July and August were tough, and September was a frantic time of transition. On 8th September we walked away from Bairo Pite Clinic, dismayed but not defeated. What followed was a disorientating few weeks of no-man’s-land. Theoretically I no longer had a job, which was odd, because I was busier than ever: there were all kinds of meetings and negotiations and evening Skype calls to Australia finalise the matters at Bairo Pite Clinic, and to try to quickly throw down a foundation for the new entity. We felt a tremendous sense of urgency: we desperately needed to get our new plan up and running so we could retain key staff, and to maintain momentum with the donors and supporters whom we hoped would stay with us.
Meanwhile, Bethany hosted a CWA (Country Women’s Association) working group which included her parents and some friends from her home town of Badgingarra. They had made plans for doing some work at the clinic, but of course that was no longer an option. Bethany arranged a busy schedule of projects at three other sites, all of which are terrific organisations with whom we share a strong connection. In her inimitable style, Bethany planned three weeks’ worth of projects for a one week visit, and possibly failed to appreciate that some of the group were the wrong side of seventy… even the wrong side of eighty! In spite of their… ummm… vast life experience… they weathered the heat and produced some fantastic playground equipment, an enormous painted mural, a rain shelter, and a new concrete floor.
They managed all that in under week, and still found time for a number of life-threatening motorbike and motor vehicle accidents.
Bethany worked the week as a labourer: shovelling and concreting in tropical heat proved to be among the less favoured tasks for the group. Our kids also got a chance to get their hands… and heads… dirty.
Our planning and scheming for life after Bairo Pite Clinic continued, and culminated in a three day talk-fest in early October. The Australian Board of the organisation come to Dili twice a year for regular meetings, but this time the meetings were to be different. It was now the time to decide whether the organisation could continue on, and if so, in what direction, and with what funding? Naturally, we thoroughly ambushed them with an array of irresistible plans for the future, and won them all over.
Well, that’s how I like to think of it anyway. The reality of course was that most of these people have given far more, and have been committed far longer, than either of us. The fact that they continue to give up four or five days and pay their own expenses to Dili twice a year is a clear indication of their willingness to carry on. Even so, it was pleasing how well the weekend went, and that by the end of it we had the framework for a revitalised organisation, to be called Maluk Timor.
The word maluk (pronounced MAH-look… yes, I want you to say it out loud right now. Especially if you’re Australian, which means you’re linguistically-challenged. Your brain is going to prefer every other conceivable pronunciation aside from the actual correct one, so c’mon now, say it… MAH-look… emphasis on the first syllable) means something like family, kin, close friends, or ‘our people’. More importantly, it’s unique enough that if someone Googles us we should appear in the top ten hits. Apparently that’s all that matters.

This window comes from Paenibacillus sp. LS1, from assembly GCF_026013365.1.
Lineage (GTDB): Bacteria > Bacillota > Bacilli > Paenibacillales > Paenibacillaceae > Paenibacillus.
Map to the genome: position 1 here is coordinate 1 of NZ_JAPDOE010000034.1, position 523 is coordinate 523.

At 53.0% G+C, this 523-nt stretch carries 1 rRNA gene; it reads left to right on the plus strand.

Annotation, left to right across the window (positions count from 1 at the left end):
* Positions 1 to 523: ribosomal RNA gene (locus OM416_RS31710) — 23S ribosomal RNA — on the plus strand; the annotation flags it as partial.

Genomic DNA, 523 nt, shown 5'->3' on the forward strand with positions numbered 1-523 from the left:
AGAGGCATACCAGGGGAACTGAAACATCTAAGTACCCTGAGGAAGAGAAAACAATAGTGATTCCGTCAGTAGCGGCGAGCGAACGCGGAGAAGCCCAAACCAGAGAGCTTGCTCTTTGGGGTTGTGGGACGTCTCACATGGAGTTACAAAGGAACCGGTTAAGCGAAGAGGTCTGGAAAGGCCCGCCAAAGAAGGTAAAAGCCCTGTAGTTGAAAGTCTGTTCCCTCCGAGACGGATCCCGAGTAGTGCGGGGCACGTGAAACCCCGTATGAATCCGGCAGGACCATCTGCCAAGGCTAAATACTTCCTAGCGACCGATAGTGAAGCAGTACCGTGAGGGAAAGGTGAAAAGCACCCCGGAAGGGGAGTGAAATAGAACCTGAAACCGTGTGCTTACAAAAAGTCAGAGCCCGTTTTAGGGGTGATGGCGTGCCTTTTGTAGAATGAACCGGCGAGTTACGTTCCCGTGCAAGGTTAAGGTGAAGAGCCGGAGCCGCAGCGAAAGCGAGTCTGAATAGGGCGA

I won’t spend the rest of the blog telling you what Maluk Timor is – you can check it out for yourself: www.maluktimor.org . Basically, it is carrying forward many of the strengths of Bairo Pite Clinic (programs for tuberculosis, HIV, malnutrition, rheumatic heart disease, women’s health and social care, medical education, etc) but refocussing them upon working side-by-side with the Timorese in their own government-run hospitals and clinics. I hate to oversimplify this complex vision, but it is along the lines of the overused cliche: “give a man a fish, you feed him for a day – teach a man to fish, and you feed him for a lifetime.” Except that our goal is more like ‘teaching a man how to teach other men to fish’, or better yet, teaching the women how to teach other women… Men just use fishing as excuse to drink beer and get away from their families for a few hours. If women went fishing they would actually bring home food.
I’m being a bit facetious. I really believe in the vision of what we’re doing. I had the opportunity a week or so back to fully explain it too, as the Ministry of Health asked us for a Five Year Strategic Plan for Maluk Timor. Our organisation was about three days old at that point… five years felt like a long way off. But, Bethany locked me away in an office for the best part of two days and when I stumbled out, dazed and disorientated by exhaustion and the blinding natural light, I was holding a 14,000 word document that ran into 52 pages. They won’t ask me for another one of them, I’m pretty sure.
So now we’re three weeks into it. We’ve got our great new headquarters, we’ve hired about 25 staff, and three of our seven major programs are running, with the others due to start in the coming months.
I’m apparently now the CEO. I’ll have to Google what a CEO is actually supposed to do. In my mind it means that I get to go to a lot of long lunches, employ an attractive secretary, and that I’ll eventually get sacked when the share price falls (and get paid out an enormous undisclosed sum).